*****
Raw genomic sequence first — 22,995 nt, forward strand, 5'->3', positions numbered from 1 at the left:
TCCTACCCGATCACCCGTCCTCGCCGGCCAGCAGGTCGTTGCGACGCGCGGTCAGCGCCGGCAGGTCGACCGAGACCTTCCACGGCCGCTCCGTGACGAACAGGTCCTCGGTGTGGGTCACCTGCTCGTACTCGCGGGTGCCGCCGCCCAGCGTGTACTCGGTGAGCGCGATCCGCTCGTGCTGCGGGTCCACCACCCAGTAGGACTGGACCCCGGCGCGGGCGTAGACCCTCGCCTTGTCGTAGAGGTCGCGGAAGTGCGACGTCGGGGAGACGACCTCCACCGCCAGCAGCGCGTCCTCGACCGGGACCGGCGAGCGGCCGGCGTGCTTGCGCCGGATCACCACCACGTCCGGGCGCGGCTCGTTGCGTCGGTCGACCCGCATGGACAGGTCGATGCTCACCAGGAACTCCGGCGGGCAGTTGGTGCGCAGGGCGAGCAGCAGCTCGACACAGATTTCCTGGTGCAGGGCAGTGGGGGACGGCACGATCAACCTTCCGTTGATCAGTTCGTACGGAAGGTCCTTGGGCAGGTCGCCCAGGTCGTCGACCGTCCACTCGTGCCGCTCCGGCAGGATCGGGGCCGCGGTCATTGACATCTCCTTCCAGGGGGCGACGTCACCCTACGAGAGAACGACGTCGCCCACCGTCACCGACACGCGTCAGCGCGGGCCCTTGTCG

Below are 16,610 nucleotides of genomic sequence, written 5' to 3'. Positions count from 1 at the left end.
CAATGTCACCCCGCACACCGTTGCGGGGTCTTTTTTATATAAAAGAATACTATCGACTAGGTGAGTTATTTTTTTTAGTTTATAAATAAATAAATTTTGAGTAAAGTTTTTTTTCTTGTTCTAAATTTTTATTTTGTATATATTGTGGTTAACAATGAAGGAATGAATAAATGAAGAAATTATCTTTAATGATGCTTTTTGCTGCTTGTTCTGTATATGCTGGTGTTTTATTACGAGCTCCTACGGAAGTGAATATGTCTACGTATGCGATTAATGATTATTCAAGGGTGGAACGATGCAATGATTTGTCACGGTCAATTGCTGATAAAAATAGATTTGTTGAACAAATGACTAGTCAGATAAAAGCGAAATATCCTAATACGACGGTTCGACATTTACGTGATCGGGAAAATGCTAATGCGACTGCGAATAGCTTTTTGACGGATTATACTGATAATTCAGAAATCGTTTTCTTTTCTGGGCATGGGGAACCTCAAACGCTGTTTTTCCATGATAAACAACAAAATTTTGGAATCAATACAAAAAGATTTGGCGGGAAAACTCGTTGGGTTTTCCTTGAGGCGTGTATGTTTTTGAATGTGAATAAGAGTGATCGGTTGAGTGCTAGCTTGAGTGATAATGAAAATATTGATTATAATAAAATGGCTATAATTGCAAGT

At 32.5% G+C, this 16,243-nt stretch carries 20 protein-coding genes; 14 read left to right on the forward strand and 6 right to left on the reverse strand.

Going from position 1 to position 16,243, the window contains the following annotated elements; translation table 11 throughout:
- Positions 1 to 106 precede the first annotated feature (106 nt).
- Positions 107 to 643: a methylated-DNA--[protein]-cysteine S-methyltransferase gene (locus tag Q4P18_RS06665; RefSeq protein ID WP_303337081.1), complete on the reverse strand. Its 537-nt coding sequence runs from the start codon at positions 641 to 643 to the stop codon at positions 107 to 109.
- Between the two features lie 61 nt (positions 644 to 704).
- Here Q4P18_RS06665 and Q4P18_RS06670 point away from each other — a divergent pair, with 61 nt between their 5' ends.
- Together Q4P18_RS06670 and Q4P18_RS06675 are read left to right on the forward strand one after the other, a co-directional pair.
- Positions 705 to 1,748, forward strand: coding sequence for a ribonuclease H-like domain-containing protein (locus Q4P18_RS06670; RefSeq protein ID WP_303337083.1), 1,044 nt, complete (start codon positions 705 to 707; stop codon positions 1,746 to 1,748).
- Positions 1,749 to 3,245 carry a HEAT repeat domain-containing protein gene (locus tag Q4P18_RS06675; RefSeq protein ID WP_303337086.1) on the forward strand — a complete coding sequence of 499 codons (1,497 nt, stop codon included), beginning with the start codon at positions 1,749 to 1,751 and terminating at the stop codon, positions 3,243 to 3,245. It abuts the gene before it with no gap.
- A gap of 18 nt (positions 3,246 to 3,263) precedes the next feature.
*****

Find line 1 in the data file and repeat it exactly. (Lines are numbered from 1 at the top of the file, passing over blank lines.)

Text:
Raw genomic sequence first — 22,995 nt, forward strand, 5'->3', positions numbered from 1 at the left: